British Rail: A New History

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British Rail: A New History

British Rail: A New History

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This would have been a 5 stars of it wasn't for the needless inclusion of comments about Boris Johnson in it (who I don't particularly like either) - seemed to be rammed in rather than having much to do with the topic of the book. The book is superbly structured and written with passion and lucidity; perfect for a long train journey. Still it was out of this post-Beeching period that the popular support for the railways grew and closure proposals became a lot more difficult and faced greater challenges.

While he does not spell it out directly here, Wolmar shows that the problem with the railway in Britain has always been a lack of serious and positive state engagement from the start. The second half of the book demonstrates that the newly branded “British Rail” had a renewed outlook on its public service duties.

This history lesson is complemented by two picture sections that show the evolution of logos, national marketing, and staff uniforms. This book works very well at offering just enough material to let the reader know what advances or differences there were but also making sure the reader understands how these railways fit within the larger picture, which county rails used what and for what reason. Some of the most well-known chairpersons, in particular Peter Parker and Robert Reid, confidently reorganized and restructured British Rail. The book is a trenchant defence of the concept of keeping large-scale transport service organisations in the hands of the state and also a defence of the many much-maligned dedicated BR staff who kept the organisation. Ultimately, Wolmar contends that British Rail’s downfall was a result not of managers but of politicians.

A signed paperback copy of British Rail: A new history - published by Penguin is Christian Wolmar's latest book and an account of the 50-year history of the organisation, both good and bad. His book, however, is hardly an advertisement for nationalisation, even if one accepts the need for state subsidy to keep the trains running. Saddening too that the dogma of privatisation destroyed what could have become an extremely beneficial and cheaper railway… or, if not cheaper, a much better, more widely accessible railway. From 1923 all the way to the 21st Century, the author details the rise and fall of British Rail, showing the major financial struggles, changes in leadership and the attitudes of both government and the population at large. Two things dominated the public image of British Rail: curly-ended stale sandwiches and the “wrong kind of snow”.YES: British Rail is quite compact at less than 400 pages (excluding the bibliography and references), but it packs in a ton of detail from a wide array of sources and topics.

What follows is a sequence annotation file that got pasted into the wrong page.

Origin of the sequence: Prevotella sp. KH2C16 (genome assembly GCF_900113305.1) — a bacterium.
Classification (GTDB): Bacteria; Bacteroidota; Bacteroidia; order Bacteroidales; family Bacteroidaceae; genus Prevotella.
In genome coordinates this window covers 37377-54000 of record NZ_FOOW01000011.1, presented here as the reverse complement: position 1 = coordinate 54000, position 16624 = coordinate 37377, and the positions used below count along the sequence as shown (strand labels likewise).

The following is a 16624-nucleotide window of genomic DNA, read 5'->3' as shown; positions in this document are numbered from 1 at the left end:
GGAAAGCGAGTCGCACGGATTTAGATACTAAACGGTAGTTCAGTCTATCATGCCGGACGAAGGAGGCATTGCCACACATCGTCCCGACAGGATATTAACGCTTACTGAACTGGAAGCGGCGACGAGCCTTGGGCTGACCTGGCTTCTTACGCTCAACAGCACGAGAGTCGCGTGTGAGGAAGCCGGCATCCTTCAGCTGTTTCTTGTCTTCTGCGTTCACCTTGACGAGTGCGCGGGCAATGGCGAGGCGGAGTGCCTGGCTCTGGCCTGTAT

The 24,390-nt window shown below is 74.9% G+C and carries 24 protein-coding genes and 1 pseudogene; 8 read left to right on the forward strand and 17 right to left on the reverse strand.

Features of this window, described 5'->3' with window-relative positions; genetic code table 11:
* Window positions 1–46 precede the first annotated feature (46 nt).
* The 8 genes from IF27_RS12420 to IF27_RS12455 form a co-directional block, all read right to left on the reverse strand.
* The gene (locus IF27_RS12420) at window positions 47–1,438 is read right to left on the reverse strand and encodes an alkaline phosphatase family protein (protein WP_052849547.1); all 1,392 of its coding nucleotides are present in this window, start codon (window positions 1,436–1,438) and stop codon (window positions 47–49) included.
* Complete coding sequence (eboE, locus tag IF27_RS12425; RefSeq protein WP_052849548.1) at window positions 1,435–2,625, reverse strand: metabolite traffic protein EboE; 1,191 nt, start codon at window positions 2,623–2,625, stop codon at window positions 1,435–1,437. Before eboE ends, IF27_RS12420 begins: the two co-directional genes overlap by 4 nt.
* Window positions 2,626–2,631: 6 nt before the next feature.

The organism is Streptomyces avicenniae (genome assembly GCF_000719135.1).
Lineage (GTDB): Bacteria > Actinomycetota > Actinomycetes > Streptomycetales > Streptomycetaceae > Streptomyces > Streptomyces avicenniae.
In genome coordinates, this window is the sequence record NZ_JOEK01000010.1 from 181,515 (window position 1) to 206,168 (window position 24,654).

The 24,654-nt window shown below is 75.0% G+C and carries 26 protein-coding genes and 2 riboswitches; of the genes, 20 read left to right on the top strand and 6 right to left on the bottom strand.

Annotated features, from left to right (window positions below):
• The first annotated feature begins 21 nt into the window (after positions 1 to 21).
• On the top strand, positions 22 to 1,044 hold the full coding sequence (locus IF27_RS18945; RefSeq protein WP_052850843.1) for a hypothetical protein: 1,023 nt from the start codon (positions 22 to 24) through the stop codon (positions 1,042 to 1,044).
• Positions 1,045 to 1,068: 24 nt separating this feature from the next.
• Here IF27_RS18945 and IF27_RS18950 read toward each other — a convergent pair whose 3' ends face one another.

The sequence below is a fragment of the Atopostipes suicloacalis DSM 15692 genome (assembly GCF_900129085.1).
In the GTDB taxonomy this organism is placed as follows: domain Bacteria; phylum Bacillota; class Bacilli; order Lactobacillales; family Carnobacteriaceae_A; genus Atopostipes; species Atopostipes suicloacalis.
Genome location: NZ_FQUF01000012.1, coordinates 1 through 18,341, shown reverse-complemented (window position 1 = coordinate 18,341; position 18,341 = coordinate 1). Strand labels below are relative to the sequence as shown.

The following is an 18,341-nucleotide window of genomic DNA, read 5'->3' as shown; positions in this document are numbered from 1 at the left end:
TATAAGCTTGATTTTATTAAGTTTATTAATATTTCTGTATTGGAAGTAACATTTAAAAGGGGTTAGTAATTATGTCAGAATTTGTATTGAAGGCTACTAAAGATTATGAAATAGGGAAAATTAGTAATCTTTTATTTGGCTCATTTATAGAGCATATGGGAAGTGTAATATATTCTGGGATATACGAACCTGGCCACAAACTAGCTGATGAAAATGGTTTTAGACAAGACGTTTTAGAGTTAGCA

What Wolmar does communicate very effectively is the supreme difficulty of running a railway, with its huge fixed assets, astronomical overheads and susceptibility to changes in government, technology, the energy market and the natural environment.A worthy scholarly work that sometimes it feels like British Rail telling its story in its own words.

Finance is provided by PayPal Credit (a trading name of PayPal UK Ltd, Whittaker House, Whittaker Avenue, Richmond-Upon-Thames, Surrey, United Kingdom, TW9 1EH). The rushed sell-off that ensued dismantled an organisation that had, after half a century of existence, created a workable structure that had delivered a much improved service. Important events like the 1923 Amalgamation, when the majority of railway businesses joined the GWR, LMSR, or LNER, as well as nationalization and privatization, are placed in their historical perspective. And after eight minutes of wild ascent, she was on orbit, crunched up with her two crewmates in a tiny spaceship that took them to the International Space Station.In his Great British Railway Journeys, now thirteen series old, he travels across the country in airy, noiseless carriages, with no hint of points failures, leaves on the line or cable theft, let alone industrial action. Wolmar explains clearly how from the 1970s this new breed of manager worked to change the century old methods of operation and management, tackled employment and industrial relations and took on the state. The descriptions can be wordy and technical at times, but if you’re a regular user of trains for commuting or general travel throughout the UK, the book is a must-read. For two decades after the war, BR persisted with expensive, polluting and labour-intensive steam locomotives, not wishing to go to war with the trade unions in either the rail or coal sectors. We are able to send untracked parcels to bona fide PO Box addresses, friends and family members and to work addresses.

  • Fruugo ID: 258392218-563234582
  • EAN: 764486781913
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